Dear Bacon Families,
I would like to introduce myself, I am the new literacy specialist at Bacon.
The amazing Katherine Bunker and I provide literacy intervention in small
groups to complement classroom instruction. I have a passion for literacy
and completed my M. Ed in Literacy many years ago. I taught first grade
for eight years and third grade for nine years. I’m thrilled about my new
role at Bacon.
When I tell people I’m a literacy interventionist, I tend to get asked,
“What can I do to help my child be a better reader?” Well the answer can
be as complex as the process of reading but there are some EASY things
you can do to promote literacy skills with your child.
1. Read to your kids.
I know everyone says this, but it really is a good
idea. I’ve heard this referred to as the “chicken
soup” of reading education. We prescribe it for
everything. Reading to kids exposes them to richer
vocabulary than they usually hear from the adults
who speak to them, and can have positive impacts
on their language development, intelligence, and
2. Have them tell you a “story.”
One great way to introduce kids to literacy is to
take their dictation. Have them recount an experience or make up a
story. A typical first story may be something like, “I like hamburgers. I like
my brother. I like playing with Connor.” Write it as it is being told, and
then read it aloud. Point at the words when you read them, or point at
them when your child is trying to read the story. Over time, with lots of
rereading, don’t be surprised if your child starts to recognize words such
as “I” or “like.” For more advanced students, make up oral stories while
driving in the car. After you’ve told one, allow your child a turn.
3. Teach phonemic awareness.
Young children don’t hear the sounds within words. They hear “dog,” but
not the “duh”-“aw”- “guh.” To become readers, they have to learn to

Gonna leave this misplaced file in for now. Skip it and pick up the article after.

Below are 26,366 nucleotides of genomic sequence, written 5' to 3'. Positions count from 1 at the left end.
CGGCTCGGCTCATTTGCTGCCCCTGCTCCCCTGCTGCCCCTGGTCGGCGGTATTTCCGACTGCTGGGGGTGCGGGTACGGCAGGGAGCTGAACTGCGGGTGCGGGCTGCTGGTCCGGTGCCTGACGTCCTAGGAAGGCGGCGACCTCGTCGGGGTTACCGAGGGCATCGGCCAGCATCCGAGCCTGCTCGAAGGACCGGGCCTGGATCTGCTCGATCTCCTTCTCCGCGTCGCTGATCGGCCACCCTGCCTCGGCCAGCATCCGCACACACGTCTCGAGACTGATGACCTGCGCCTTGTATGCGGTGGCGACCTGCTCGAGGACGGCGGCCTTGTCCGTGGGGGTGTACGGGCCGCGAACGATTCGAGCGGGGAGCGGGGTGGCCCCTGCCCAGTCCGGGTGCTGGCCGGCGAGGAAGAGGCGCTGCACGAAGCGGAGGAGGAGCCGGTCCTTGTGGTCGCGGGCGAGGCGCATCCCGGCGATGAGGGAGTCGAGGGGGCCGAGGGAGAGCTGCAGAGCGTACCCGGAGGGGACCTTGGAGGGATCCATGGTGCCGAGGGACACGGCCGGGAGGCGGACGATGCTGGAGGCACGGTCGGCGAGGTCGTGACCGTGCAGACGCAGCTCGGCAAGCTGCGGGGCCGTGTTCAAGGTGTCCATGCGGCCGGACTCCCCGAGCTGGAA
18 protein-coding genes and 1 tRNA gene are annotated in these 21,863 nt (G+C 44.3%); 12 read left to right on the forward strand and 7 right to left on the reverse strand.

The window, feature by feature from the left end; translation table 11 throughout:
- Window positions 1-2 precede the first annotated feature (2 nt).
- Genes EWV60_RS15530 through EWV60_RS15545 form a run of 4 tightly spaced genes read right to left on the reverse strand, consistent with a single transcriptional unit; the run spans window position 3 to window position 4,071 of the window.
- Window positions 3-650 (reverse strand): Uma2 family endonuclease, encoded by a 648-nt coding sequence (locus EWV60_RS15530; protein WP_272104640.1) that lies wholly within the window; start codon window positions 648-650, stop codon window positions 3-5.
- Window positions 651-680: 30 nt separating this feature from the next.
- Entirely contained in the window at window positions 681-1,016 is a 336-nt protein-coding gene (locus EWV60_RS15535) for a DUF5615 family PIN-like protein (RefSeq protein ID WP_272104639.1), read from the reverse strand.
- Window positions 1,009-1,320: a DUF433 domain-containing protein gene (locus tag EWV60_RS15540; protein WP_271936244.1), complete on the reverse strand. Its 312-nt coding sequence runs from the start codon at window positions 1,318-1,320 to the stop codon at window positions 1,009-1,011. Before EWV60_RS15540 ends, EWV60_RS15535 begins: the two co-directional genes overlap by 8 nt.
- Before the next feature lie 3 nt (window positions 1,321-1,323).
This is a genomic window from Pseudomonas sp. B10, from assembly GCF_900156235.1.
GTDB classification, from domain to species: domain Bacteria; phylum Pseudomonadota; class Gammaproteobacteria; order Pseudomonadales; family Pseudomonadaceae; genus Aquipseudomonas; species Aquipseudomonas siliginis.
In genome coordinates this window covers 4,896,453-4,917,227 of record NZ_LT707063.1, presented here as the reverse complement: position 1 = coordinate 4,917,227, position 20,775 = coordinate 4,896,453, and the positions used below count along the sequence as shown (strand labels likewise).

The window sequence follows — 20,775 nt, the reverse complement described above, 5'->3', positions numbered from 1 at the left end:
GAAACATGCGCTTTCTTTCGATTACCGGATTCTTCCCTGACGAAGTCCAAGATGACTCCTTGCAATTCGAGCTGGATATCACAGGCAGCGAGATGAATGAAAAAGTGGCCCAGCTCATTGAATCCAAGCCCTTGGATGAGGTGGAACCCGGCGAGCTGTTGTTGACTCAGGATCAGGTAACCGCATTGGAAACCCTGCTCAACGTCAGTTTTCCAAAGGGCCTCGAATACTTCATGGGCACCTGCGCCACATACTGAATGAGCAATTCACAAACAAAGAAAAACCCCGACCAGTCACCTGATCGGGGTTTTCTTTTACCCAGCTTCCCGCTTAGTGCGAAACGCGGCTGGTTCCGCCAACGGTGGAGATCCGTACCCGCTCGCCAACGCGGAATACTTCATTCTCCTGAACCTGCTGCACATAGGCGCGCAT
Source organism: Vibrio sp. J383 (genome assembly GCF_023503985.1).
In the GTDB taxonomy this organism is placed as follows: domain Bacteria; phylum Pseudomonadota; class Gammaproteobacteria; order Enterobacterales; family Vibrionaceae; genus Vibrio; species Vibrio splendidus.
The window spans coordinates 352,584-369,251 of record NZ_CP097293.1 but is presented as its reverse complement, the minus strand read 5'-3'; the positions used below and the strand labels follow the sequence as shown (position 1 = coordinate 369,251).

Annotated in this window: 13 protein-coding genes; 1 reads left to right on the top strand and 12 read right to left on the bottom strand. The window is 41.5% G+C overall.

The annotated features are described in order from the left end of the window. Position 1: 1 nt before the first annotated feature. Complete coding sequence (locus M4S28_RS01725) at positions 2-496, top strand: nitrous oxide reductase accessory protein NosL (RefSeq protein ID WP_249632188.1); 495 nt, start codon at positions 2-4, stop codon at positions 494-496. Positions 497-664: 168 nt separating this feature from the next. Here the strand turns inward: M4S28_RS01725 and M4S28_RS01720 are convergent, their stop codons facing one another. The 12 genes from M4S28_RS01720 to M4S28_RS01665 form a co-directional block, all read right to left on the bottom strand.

hear these sounds (or phonemes). Play language games with your child.
For instance, say a word, perhaps her name, and then change it by one
phoneme: Jen-Pen, Jen-Hen, Jen-Men. Or, just break a word apart: chair…
ch-ch-ch-air. Games are a great way to get children learning.
4. Listen to your child read.
When your child starts bringing books home from school, have her read to
you. If it doesn’t sound good (mistakes, choppy reading), have her read it
again. Or better yet, instead of your child struggling through the book,
read it to her. Then have her try to read it herself. Studies show that this
kind of repeated oral reading makes students better readers, even when it
is done at home.
Make reading a part of your daily life, and kids will learn to love it. When I
was eight years old, my mom had my brother and I stay at the table for a
twenty minutes after dinner to read. She would grab her book and read
next to us. She took me to the library to get books. These activities made
me a lifelong reader. Set aside a little time this weekend when everyone
turns off the TV and technology and does nothing but read. Above all,
MAKE IT FUN! When you finish reading a book that has been made into a
movie, make some popcorn and watch the movie together. The point is to
make reading a regular enjoyable part of your family routine.